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  • Teagan Lynch & Ava Orfield-Shah

Winter Play Returns with Disco-Infused “Romeo & Juliet”


Scenes from Romeo & Juliet in the Commons Experimental Space / Credits: Teagan Lynch


Each year, School Without Walls performs a winter play and spring musical. This year’s winter play was the classic “Romeo & Juliet,” written by William Shakespeare. The five act show was performed in the commons “experimental space” at the beginning of this month. “Romeo & Juliet'' is a tragedy about love, miscommunication, and family conflicts. Walls’ production of the well-known tragedy reimagines the story of star-crossed lovers against a 1970s backdrop, complete with disco balls and ‘70s dance hits.  


The cast worked hard for months to prepare for the performance, studying lines and their characters whenever possible. Maizie Klevan (‘27) who played Juliet’s cousin, Tybalt, said, “[I had to] memorize my lines, memorize my blocking, do my acting work.” This work involves finding “your objectives and tactics for your character. You have to find their motivation, what is important to them, how that relates to the play, and what makes them do what they do.” 


Phoebe Sabar (‘26), playing Juliet, described studying her lines as a nonstop task: “Memorizing constantly! On the train, during class, at home.” 


The cast members also had rehearsals every day. Despite all the work, the actors still enjoyed putting together scenes. Sabar explained, “we do get a lot of work done, but people are also very giggly and having fun, you know, it’s a good vibe.” 


For many performers, acting has also helped them in life off the stage. Patrick Carey (‘24), who played Capulet, said, “it’s great for public speaking and confidence.” 


Chamiya Carnathan (‘24), who starred as Romeo, agreed that acting has helped her confidence, adding that it was her first time acting.


School Without Walls’ performance, while based on William Shakespeare’s “Romeo & Juliet,” was not identical to the original. Klevan explained, “it’s set in the ‘70s, and they’re using switch blades instead of swords. And, you always cut Shakespeare a little bit.” 


Sabar described it as an abridged version of the show set in the 70s. Incorporated in this version of the play is a party scene, including 1970s music and a few dances of the 2000s. The actors will also wear 70s attire remaining from previous shows.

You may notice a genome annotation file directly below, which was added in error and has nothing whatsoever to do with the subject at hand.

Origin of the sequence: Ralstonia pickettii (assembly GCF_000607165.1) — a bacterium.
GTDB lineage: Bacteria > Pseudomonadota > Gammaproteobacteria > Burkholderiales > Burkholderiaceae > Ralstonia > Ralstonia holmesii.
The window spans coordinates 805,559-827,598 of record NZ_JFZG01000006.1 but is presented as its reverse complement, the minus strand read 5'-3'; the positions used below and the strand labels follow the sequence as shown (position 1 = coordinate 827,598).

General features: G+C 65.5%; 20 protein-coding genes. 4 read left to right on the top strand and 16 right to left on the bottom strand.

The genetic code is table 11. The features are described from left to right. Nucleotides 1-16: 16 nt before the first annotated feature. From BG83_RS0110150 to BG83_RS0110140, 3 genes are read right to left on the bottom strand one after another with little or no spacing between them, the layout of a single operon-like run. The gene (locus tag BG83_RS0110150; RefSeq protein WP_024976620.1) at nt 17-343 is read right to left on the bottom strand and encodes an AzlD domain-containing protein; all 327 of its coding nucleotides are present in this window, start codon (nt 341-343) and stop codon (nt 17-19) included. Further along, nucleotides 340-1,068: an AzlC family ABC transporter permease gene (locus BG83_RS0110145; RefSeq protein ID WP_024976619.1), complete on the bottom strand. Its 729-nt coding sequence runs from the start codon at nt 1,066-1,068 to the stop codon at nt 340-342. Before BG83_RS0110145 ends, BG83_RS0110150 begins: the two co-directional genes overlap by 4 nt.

The backbone of any play is its director. For “Romeo & Juliet,” that was drama teacher Lea Zaslavsky — Ms. Z. She assisted the actors by helping them fully understand their characters. 


“We talk a lot about what their character wants, what their character’s motivations are, what they want from the other characters in the scene, what they want for their future. I have students work from there and try to figure out how to embody that character, ” said Ms. Z.  


In addition to the director, stage managers are vital to keeping a production running smoothly. Sarah Rice (‘24), an intern for Ms. Z, was the stage manager for “Romeo & Juliet,” and worked constantly to maintain the steady progress of rehearsals. “I pretty much just help her make sure that everything goes the way that it needs to go. I was involved in casting, both in running auditions and helping her with some of the decisions that we made for the final cast,” said Rice.


Actors worked since late September to build their characters, and by extension, their play. Throughout many challenges, they persevered and found solutions.


As a whole, the play “went very well,” according to Phoebe Saber (‘25) who played Juliet. “I even heard that I made someone in the audience cry,” she said, “which was like the best compliment ever.” Rice said that the play “turned out to be one of the most rewarding experiences ever” and it helped to “rekindle [her] love for theater.” 


From start to finish, everyone involved in the play has fulfilled their vital role in the development of “Romeo & Juliet.” Shakespeare fan or not, all kinds of audiences were enthralled by this performance!

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